The Jubilee line trains are being refurbished at the moment, and some bits of the old trains are coming up for sale.

First up is a collection of door buttons — the one’s you never pushed to open the doors but were added anyway as people get weirded out about being inside trains with doors that don’t have buttons.

OK, even for a transport nerd, it’s a bit odd and you’ll probably need to explain what it is if buying one as a gift, but it’s a talking point to have on the mantelpiece, or converted into a working button for something in the house.

They’re also a bit of a bargain price, being just £10 each.

You can have a look here.

The London Transport Museum is also selling off other chunks of discarded Underground, albeit for rather higher prices.

There’s also usually sales at the Acton Depot weekends, and I personally was very tempted by the idea of buying a length of tube carriage door footplate to use on the front-door step at a future home I might possibly one day win enough money to own.


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  1. James says:

    I got mine today, unfortunately it was swimming in water, so no chance of using the light now

    • T Darnton says:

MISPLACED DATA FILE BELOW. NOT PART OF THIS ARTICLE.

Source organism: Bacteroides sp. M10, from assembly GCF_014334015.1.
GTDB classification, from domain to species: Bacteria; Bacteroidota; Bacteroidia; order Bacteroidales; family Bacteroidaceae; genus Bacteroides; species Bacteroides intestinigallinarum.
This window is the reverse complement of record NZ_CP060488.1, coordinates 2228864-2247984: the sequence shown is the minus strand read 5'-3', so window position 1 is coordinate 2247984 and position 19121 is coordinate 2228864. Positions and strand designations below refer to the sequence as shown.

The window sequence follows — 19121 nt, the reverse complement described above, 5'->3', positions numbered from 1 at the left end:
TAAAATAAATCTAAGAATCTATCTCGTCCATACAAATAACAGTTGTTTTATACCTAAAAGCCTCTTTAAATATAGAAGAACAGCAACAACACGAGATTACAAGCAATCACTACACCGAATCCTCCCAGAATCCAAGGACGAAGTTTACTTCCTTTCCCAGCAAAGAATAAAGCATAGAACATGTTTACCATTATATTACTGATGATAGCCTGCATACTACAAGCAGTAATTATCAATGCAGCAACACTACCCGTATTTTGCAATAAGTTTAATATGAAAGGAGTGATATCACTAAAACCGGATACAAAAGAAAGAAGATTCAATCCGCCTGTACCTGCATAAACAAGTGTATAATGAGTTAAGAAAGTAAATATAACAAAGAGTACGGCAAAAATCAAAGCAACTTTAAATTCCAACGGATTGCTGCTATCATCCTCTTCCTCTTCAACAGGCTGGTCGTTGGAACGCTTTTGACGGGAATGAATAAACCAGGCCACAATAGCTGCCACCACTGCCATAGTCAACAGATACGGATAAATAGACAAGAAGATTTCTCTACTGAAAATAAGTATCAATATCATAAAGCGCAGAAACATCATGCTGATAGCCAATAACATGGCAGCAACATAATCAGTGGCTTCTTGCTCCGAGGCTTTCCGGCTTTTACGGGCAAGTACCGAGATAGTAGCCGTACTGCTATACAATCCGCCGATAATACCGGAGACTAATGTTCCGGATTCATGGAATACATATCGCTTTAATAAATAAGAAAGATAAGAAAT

Hi, my partner and I were bought one of these each for Christmas and both were swimming in water. My partner eagerly took his apart, cleaned it, dried it and (being a former electrician) wired up the lights to a battery (NOT mains electricity) – the lights still worked. So please don’t lose heart because of the water, it should still be a functioning item 🙂

  2. IgnoredAmbience says:

    I purchased one of these back in September and have collated some information on the internal circuitry here:
    And a photographic teardown of the internals on this twitter thread:

    I’m yet to finish restoring or putting a use to my two. 🙁

  3. David Goodman says:

    For anyone interested in this kind of stuff, have a look at transport auctions of London, they have quarterly auctions of transport stuff and you can bid online too!

  4. AlanMustaphi says:

    I think this idea of buying London underground bits &Babs is Totally Crazy it’s not For me I was Annoyed when the spice girls bus was sold it should have went to a Museum where is it now The Island of Arran I love being things I would go to the Christmas market in glasgow

  5. Chris Rogers says:

    Of course the reason for the buttons was to give passengers control and stop people freezing on winter days when no-one needed to get on or off, and to remove guards. They were used in the 90s. But I gather ‘dwell times’ were too long and so they were switched off and then removed. But buttons stay on many other lines.

  6. Andrew Gwilt says:

    Most tube train doors will open automatically by the driver pressing the button to open the doors and to close the doors. When the train departs from the station. Without holding up other trains and causing severe delays.

  7. rodney maennling says:

    Hello Ian – My brother Nic in Ottawa, and me, Rodney, on Vancouver Island, are ex-Londoners and follow your excellent weekly sites. You cover every angle with a thorough but gentle touch, so needed in this crazy world.
    This is a congratulatory note to you and your colleagues. Well done, and keep up the challenging work!

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